J.J Abrams understands the franchise more than its creator does at this point
The one thing that was most bothersome about the transition from George Lucas’s original Star Wars trilogy to the prequels was the light saber duels. What had been something profound and can’t miss in the originals had devolved into elaborate dance routines (with laser swords) in the prequels. George Lucas used them in the original trilogy for the biggest sequences of each film; Obi-Wan Kenobi’s death, the first battle between Luke Skywalker and Darth Vader and their final battle all meant something. They weren’t nearly as pretty as the light saber battles in the prequel trilogy … but they all told a story.
In the prequels they were staged and choreographed like something you’d see in overwrought martial arts film; there was no emotion or intensity to them. They were just about who could swing the saber in the prettiest fashion; what had been an underpraised portion of the franchise quickly became one of its more comic.
It’s one of many things J.J Abrams understands about Star Wars on the whole in Star Wars: The Force Awakens. Anytime light sabers collide in the film there’s meaning and purpose; it may not be elaborately choreographed but there’s a raw, kinetic energy to it that is reminiscent of why we cared about them so much in Lucas’ first trilogy.
Star Wars: The Force Awakens starts off many decades after the concluding events of Return of the Jedi. Luke Skywalker has vanished into the ether and everyone wants to find him. Kylo Ren (Adam Driver) leads the First Order, the replacement for the Empire, as they want to eliminate the last vestige of the Jedi Order. The Resistance, the new version of the rebellion, has his location but it’s trapped onto a droid on a distant planet. Poe Dameron (Oscar Isaac) has it but is captured by the First Order, the new droid falling into the hands of mismatched Rey (Daisy Ridley) and Finn (John Boyega). She’s a scavenger, surviving by plummeting the depths of junker Empire vehicles for parts. Finn is a storm trooper who grew a conscious during his first deployment.
The two wind up in the Millennium Falcon and off to a grand adventure in the stars as that droid is the key to everything. Old friends, like Han Solo (Harrison Ford) show up for the ride along the way.
Abrams did the one thing that Lucas didn’t, which is embrace the roots of his trilogy for his continuation of the franchise. Star Wars was at its heart an action-adventure franchise that embraced the grand idea of the space opera. Abrams embraces this idea, cribbing heavily from A New Hope, as he’s looking at the film with a grander purpose in mind. This isn’t a Bond type sequel, where the status quo stays the same, and Abrams wants to launch this next trilogy focusing on the aftermath of the events of the original trilogy.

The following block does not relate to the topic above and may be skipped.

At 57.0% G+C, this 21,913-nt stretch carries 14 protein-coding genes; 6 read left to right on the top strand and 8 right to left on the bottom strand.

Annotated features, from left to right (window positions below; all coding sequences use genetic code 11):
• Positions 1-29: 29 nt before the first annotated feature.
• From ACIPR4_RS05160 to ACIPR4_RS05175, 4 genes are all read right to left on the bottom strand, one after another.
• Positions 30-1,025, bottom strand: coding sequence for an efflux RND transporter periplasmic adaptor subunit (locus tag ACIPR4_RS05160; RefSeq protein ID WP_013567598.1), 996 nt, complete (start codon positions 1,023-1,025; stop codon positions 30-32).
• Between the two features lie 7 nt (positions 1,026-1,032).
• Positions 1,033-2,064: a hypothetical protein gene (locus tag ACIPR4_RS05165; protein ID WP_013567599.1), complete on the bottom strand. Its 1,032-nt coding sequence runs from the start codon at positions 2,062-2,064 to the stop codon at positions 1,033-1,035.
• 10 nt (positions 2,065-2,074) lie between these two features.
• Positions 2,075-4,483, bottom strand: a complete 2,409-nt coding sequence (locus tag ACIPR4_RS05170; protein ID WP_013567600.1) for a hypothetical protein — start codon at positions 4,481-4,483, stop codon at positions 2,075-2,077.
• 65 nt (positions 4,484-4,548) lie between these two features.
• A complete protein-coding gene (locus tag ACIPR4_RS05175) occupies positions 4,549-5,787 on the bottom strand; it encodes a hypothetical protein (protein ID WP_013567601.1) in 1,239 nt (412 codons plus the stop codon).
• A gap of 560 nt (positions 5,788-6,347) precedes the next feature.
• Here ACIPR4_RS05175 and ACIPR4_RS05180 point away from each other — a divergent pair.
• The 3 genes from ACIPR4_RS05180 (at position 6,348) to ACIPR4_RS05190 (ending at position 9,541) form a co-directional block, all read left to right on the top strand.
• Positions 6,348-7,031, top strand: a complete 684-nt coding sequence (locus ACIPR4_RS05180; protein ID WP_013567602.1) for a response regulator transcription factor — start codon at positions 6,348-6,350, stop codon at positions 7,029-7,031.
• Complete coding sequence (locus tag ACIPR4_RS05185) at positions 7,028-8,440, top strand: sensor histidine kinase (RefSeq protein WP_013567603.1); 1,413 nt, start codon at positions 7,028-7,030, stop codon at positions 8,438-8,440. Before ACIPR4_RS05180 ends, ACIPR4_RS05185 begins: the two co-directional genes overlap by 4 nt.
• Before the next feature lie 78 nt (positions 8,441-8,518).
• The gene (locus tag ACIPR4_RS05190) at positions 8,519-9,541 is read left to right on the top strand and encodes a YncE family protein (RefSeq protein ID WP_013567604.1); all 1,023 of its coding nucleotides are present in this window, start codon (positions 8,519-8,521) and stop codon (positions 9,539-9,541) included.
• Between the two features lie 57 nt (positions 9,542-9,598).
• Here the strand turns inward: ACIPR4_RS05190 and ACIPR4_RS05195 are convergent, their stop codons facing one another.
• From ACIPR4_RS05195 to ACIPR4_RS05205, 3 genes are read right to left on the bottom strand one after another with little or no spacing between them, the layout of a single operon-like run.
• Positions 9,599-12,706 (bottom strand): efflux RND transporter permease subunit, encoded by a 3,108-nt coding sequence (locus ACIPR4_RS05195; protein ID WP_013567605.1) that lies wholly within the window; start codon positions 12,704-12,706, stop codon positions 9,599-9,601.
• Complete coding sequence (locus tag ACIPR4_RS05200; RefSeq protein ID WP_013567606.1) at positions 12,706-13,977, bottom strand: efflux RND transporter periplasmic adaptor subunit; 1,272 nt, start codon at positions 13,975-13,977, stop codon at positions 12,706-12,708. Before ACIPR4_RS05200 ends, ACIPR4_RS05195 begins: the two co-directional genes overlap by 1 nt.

It makes for an interesting film because the tales of Han Solo, Luke Skywalker and crew are myths to Rey and Finn. They know of them, and their tales, but seeing these grand figures of history in the flesh is something different for them. These are only stories they’ve heard about the old days of the Empire, some they don’t even think are true. Abrams embraces the role of myth building in this new world. He understands the world George Lucas initially built and wants to expand upon the greater mythos within; this is an attempt to broaden the universe to incorporate the more grand idea that the original trilogy had far reaching efforts in both effect and galaxy change.
Lucas told a story about the effects of small people on the larger world and Abrams probes the larger effects of this. It’s interesting and shows awareness for the grander scheme of things that George Lucas didn’t have in the prequel trilogy. He was too concerned with changing the original intent of the first trilogy, of Luke Skywalker’s story, into a six film arc about the fall and redemption of his father.
Abrams wants to tell the story of how that original group (Luke, Han and Leia) had such a profound impact on the galaxy and how they became more mythological figures than people over the years. The reactions of the main characters when we meet Han Solo reflects it; he isn’t just the pilot of the Millennium Falcon. He’s a war hero and legendary smuggler, not just the guy who helped the Rebellion out. His exploits are known everywhere and Rey and Finn’s reactions to them are appropriate.
This is a franchise that properly understands the Star Wars mythos and for the first time in decades we have a film in the franchise that acts like it’s a Star Wars film. It cribs too much from the originals to be wholly original, of course, but as a first film in a new era J.J Abrams has brought the franchise back to where it should be.
He gets it … and we’re all better off for it.
Director: J.J Abrams Writer: Lawrence Kasdan & J.J. Abrams and Michael Arndt, based on characters created by George Lucas Notable Cast: Harrison Ford, Mark Hamill, Carrie Fisher, Daisy Ridley, Oscar Isaac, John Boyega, Adam Driver, Peter Mayhew, Domhnall Gleeson, Anthony Daniels, Andy Serkis
Scott Sawitz is an Inside Pulse original. He's also been featured on The Ultimate Fighter.com, Fox Sports.com, Nerdcore Movement.com, CagePotato.com, Inside Fights.com and Film Arcade.net (among others). When Scott isn't writing about film he's making his own. Check out Drunk Justice Productions right here.